26. Hamakushi Church

724 Iwaseurago (Google Maps)

Open 9:00 a.m. to 5:00 p.m. Closed on Sundays

Hidden Christians moved to Hamakushi from Kashiyama in Sotome when the second collapse of Urakami took place during the Tenpo era (1830-1844). In 1826, a church building called Kujira no Mido (Whale Temple) was constructed. Consecrated in 1899, it is said to have been constructed using the profits from whaling. The church that currently stands was built in 1966. Inside the church, the altar with the dove spreading its wings is an eye-catching feature.

White statue of the Holy Mother with Japanese writing underneath.
Our Lady of Hope

Statue of Our Lady of Hope

On the edge of the cape at the entrance of Hamakushi Port is the statue of the Holy Mother, who watches over vessels going in and out of the port. The statue was constructed in 1954 as a symbol of gratitude and to grant safety and prosperity to the fishermen of the village. It was rebuilt in 1996. Hamakushi was once the base of a deep sea fishing fleet referred to as “Juji Sendan” (Cross Fleet), which was manned by Catholic believers.

27. Funakakushi Church

48-11 Higashikonourago (Google Maps)

Open 9:00 a.m. to 5:00 p.m. Closed every second and fourth Saturday of the month from 4:30 p.m.

In 1883, Fr. Fraineau’s traveling mass was held at a private residence in Funakakushi, where the descendants of believers from Sotome lived. In 1927, the residence was purchased and turned into the first generation of Funakakushi Church, and in 1956, the second, current church building was constructed. The red roof of this church pops against a backdrop of greenery.

28. Sanohara Church

188 Higashikonoura (in the vicinity) (Google Maps)

Open 9:00 a.m. to 5:00 p.m.

At the end of the shogunate, farmers with origins in Sotome who were living in Nakanoura settled in the valley village of Sanohara to cultivate new land. After the war, they earned money through rice planting and purchased land in order to build a church. A provisional church was erected in 1950, and the current church was built in 1963, 100 years after the farmers moved into the village. This church is located deep in the mountains where the ocean cannot be seen—an anomaly for churches in Goto.

29. Tainoura Church (and surrounding area)

326 Tainourago (Google Maps)

Open 9:00 a.m. to 5:00 p.m.

Old Tainoura Church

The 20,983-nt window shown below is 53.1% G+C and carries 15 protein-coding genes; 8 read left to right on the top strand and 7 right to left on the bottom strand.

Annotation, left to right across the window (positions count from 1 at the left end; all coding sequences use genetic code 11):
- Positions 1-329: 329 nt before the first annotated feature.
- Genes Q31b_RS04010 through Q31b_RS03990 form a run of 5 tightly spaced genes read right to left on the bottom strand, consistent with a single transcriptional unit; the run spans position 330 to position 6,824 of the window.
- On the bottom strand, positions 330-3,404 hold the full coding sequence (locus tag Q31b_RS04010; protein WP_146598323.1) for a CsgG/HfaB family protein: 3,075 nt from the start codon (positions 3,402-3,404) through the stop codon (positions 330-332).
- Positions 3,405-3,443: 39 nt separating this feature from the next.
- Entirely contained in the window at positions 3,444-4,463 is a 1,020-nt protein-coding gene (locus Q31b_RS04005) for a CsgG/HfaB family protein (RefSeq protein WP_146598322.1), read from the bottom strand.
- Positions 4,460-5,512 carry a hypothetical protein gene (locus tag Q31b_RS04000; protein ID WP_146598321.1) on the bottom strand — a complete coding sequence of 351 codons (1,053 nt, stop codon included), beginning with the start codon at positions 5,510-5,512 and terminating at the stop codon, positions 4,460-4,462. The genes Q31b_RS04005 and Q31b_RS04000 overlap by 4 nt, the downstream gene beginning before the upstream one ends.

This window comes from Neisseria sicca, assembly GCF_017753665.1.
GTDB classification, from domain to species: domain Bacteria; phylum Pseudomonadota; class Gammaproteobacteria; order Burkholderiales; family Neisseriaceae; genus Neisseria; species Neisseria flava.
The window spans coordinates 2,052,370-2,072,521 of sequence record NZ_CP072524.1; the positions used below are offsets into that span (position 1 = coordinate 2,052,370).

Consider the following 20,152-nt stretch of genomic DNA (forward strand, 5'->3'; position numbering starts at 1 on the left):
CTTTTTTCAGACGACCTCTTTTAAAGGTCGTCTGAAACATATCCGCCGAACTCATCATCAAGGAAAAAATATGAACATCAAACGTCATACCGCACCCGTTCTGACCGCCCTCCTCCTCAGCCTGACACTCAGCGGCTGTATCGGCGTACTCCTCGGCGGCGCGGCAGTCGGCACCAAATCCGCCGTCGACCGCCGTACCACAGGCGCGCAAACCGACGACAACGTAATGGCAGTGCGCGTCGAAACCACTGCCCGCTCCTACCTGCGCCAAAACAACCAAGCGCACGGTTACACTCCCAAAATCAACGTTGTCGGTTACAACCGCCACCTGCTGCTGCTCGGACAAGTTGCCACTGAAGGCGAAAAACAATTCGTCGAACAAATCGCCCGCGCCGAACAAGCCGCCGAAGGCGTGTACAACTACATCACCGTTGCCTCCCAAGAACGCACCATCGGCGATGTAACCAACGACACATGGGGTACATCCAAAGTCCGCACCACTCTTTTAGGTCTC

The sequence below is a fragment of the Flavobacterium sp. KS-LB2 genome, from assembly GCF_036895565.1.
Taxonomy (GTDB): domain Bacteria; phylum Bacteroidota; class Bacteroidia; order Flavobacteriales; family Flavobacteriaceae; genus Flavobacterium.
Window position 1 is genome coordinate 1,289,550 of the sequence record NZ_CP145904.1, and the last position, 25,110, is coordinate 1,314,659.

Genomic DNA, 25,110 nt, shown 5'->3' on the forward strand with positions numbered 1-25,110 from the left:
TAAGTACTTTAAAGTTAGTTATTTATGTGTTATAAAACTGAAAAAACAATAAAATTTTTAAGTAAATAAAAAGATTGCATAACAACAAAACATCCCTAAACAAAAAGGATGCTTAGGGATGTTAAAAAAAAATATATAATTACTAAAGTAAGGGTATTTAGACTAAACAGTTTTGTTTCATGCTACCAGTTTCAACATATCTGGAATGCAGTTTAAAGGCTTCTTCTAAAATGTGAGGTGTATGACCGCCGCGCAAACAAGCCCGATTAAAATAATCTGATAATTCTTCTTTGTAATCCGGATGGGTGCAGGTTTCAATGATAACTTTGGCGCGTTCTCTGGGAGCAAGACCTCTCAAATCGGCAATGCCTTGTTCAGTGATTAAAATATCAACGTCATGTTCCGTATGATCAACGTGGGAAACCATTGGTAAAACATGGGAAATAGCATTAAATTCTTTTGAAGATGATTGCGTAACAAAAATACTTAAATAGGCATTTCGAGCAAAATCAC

The believers of the Tainoura area are also descended from immigrants who came to this village from Shitsu in Sotome and were oppressed during the Goto Kuzure crackdown. When Fr. Bourelle of the Paris Foreign Missions Society arrived in 1880, it became the central base for missionary work in Kamigoto.

On the year of his arrival, Fr. Auguste Bourelle MEP, the third priest dispatched to the island after Fr. Cousin and Fr. Fraineau, used personal funds to establish a children’s home and built a church the following year per the wishes of the local worshipers. He also built a training school for female missionaries before he was martyred in 1885. In 1903, Fr. Pélieu provided guidance for the construction of a new church, which would become the Old Tainoura Church. During World War II, the building was used by the navy; after the war, parishioners who returned to the space found that it was too cramped and expanded it in 1949. They added a brick bell tower in front of the building which included some bricks from Urakami Cathedral in Nagasaki, which was destroyed by the atomic bomb. The building degraded over time as heavy winds took a toll on it, and a new church was built in 1979 on the site of an adjacent kindergarten. The old brick church is now a reference library for Christian-related materials.

Tainoura Church

Due to the declining condition of the Old Tainoura Church, parishioners set out to construct a new church. In 1979, in the midst of economic downturn and unrelenting poor fish catches, parishioners contributed an estimated sum of 800,000 yen per household out of pocket to help build the church. It was dedicated on March 14th that same year by Archbishop Satowaki. There is a statue of the Holy Family in front of the church. In the surrounding area, a kindergarten, daycare facility, academy and statues of Our Lady of Lourdes all reveal this area's significance as a former base for Christianity.

Tainoura Lourdes

Believers in Kamigoto yearned for a Lourdes pilgrimage site similar to the one at Imochiura Church in Fukue, which is the oldest Lourdes in Japan. The believers carved a cave into the side of a mountain near Tainoura Church, and a statue of the Holy Mother carved by Tainoura-born artist Hidekazu Nakata was placed there. The site was consecrated in August 1963. Water is collected from this site and brought to the ill.